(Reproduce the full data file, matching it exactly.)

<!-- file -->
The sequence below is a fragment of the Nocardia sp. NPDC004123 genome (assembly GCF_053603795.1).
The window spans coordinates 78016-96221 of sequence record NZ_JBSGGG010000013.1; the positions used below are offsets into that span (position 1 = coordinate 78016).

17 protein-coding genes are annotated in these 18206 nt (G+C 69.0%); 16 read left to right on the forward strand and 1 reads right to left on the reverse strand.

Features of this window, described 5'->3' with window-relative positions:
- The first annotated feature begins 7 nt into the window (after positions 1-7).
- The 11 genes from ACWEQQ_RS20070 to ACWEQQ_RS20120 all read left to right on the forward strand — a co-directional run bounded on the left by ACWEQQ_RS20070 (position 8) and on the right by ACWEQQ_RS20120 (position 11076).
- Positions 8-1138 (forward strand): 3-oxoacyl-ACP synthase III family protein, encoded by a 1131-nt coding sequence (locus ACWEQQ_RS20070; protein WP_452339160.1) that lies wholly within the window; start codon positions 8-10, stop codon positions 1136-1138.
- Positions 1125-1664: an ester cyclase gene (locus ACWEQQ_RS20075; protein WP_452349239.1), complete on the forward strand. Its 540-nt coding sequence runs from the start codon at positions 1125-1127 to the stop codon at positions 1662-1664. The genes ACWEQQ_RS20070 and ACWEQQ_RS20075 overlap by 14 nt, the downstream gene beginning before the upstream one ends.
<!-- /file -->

The sequence below is a fragment of the Nocardia sp. NPDC004123 genome (assembly GCF_053603795.1).
The window spans coordinates 78016-96221 of sequence record NZ_JBSGGG010000013.1; the positions used below are offsets into that span (position 1 = coordinate 78016).

17 protein-coding genes are annotated in these 18206 nt (G+C 69.0%); 16 read left to right on the forward strand and 1 reads right to left on the reverse strand.

Features of this window, described 5'->3' with window-relative positions:
- The first annotated feature begins 7 nt into the window (after positions 1-7).
- The 11 genes from ACWEQQ_RS20070 to ACWEQQ_RS20120 all read left to right on the forward strand — a co-directional run bounded on the left by ACWEQQ_RS20070 (position 8) and on the right by ACWEQQ_RS20120 (position 11076).
- Positions 8-1138 (forward strand): 3-oxoacyl-ACP synthase III family protein, encoded by a 1131-nt coding sequence (locus ACWEQQ_RS20070; protein WP_452339160.1) that lies wholly within the window; start codon positions 8-10, stop codon positions 1136-1138.
- Positions 1125-1664: an ester cyclase gene (locus ACWEQQ_RS20075; protein WP_452349239.1), complete on the forward strand. Its 540-nt coding sequence runs from the start codon at positions 1125-1127 to the stop codon at positions 1662-1664. The genes ACWEQQ_RS20070 and ACWEQQ_RS20075 overlap by 14 nt, the downstream gene beginning before the upstream one ends.